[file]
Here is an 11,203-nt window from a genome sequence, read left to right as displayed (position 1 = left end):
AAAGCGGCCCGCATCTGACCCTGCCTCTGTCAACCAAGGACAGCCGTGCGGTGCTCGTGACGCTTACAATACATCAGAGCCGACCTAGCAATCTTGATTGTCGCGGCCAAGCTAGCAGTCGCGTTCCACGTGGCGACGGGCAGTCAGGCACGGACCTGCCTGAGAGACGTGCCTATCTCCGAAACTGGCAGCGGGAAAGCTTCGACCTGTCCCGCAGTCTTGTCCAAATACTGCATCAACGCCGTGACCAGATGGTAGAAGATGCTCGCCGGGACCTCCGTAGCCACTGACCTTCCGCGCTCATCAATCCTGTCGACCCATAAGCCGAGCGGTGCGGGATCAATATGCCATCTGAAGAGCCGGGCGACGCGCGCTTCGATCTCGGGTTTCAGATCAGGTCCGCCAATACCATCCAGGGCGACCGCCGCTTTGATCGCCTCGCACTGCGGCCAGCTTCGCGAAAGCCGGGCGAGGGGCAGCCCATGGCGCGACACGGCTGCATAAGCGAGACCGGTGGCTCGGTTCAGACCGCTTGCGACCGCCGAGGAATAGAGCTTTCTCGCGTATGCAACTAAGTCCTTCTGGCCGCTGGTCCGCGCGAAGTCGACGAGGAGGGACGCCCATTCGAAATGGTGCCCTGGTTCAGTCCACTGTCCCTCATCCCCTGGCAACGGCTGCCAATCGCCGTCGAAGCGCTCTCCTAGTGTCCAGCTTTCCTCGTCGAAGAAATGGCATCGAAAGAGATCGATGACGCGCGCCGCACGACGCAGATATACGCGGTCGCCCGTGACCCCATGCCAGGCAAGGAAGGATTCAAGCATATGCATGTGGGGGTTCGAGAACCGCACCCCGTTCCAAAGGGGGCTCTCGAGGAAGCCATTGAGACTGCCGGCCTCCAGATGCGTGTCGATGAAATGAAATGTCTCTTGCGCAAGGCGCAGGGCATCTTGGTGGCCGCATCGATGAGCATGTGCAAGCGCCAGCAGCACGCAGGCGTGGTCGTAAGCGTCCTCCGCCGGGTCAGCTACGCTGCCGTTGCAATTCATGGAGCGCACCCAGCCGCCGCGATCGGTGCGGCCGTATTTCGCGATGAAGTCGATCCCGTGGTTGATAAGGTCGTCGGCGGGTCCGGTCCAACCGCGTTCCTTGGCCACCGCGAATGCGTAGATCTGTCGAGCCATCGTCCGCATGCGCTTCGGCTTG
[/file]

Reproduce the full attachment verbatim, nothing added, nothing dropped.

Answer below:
Here is an 11,203-nt window from a genome sequence, read left to right as displayed (position 1 = left end):
AAAGCGGCCCGCATCTGACCCTGCCTCTGTCAACCAAGGACAGCCGTGCGGTGCTCGTGACGCTTACAATACATCAGAGCCGACCTAGCAATCTTGATTGTCGCGGCCAAGCTAGCAGTCGCGTTCCACGTGGCGACGGGCAGTCAGGCACGGACCTGCCTGAGAGACGTGCCTATCTCCGAAACTGGCAGCGGGAAAGCTTCGACCTGTCCCGCAGTCTTGTCCAAATACTGCATCAACGCCGTGACCAGATGGTAGAAGATGCTCGCCGGGACCTCCGTAGCCACTGACCTTCCGCGCTCATCAATCCTGTCGACCCATAAGCCGAGCGGTGCGGGATCAATATGCCATCTGAAGAGCCGGGCGACGCGCGCTTCGATCTCGGGTTTCAGATCAGGTCCGCCAATACCATCCAGGGCGACCGCCGCTTTGATCGCCTCGCACTGCGGCCAGCTTCGCGAAAGCCGGGCGAGGGGCAGCCCATGGCGCGACACGGCTGCATAAGCGAGACCGGTGGCTCGGTTCAGACCGCTTGCGACCGCCGAGGAATAGAGCTTTCTCGCGTATGCAACTAAGTCCTTCTGGCCGCTGGTCCGCGCGAAGTCGACGAGGAGGGACGCCCATTCGAAATGGTGCCCTGGTTCAGTCCACTGTCCCTCATCCCCTGGCAACGGCTGCCAATCGCCGTCGAAGCGCTCTCCTAGTGTCCAGCTTTCCTCGTCGAAGAAATGGCATCGAAAGAGATCGATGACGCGCGCCGCACGACGCAGATATACGCGGTCGCCCGTGACCCCATGCCAGGCAAGGAAGGATTCAAGCATATGCATGTGGGGGTTCGAGAACCGCACCCCGTTCCAAAGGGGGCTCTCGAGGAAGCCATTGAGACTGCCGGCCTCCAGATGCGTGTCGATGAAATGAAATGTCTCTTGCGCAAGGCGCAGGGCATCTTGGTGGCCGCATCGATGAGCATGTGCAAGCGCCAGCAGCACGCAGGCGTGGTCGTAAGCGTCCTCCGCCGGGTCAGCTACGCTGCCGTTGCAATTCATGGAGCGCACCCAGCCGCCGCGATCGGTGCGGCCGTATTTCGCGATGAAGTCGATCCCGTGGTTGATAAGGTCGTCGGCGGGTCCGGTCCAACCGCGTTCCTTGGCCACCGCGAATGCGTAGATCTGTCGAGCCATCGTCCGCATGCGCTTCGGCTTG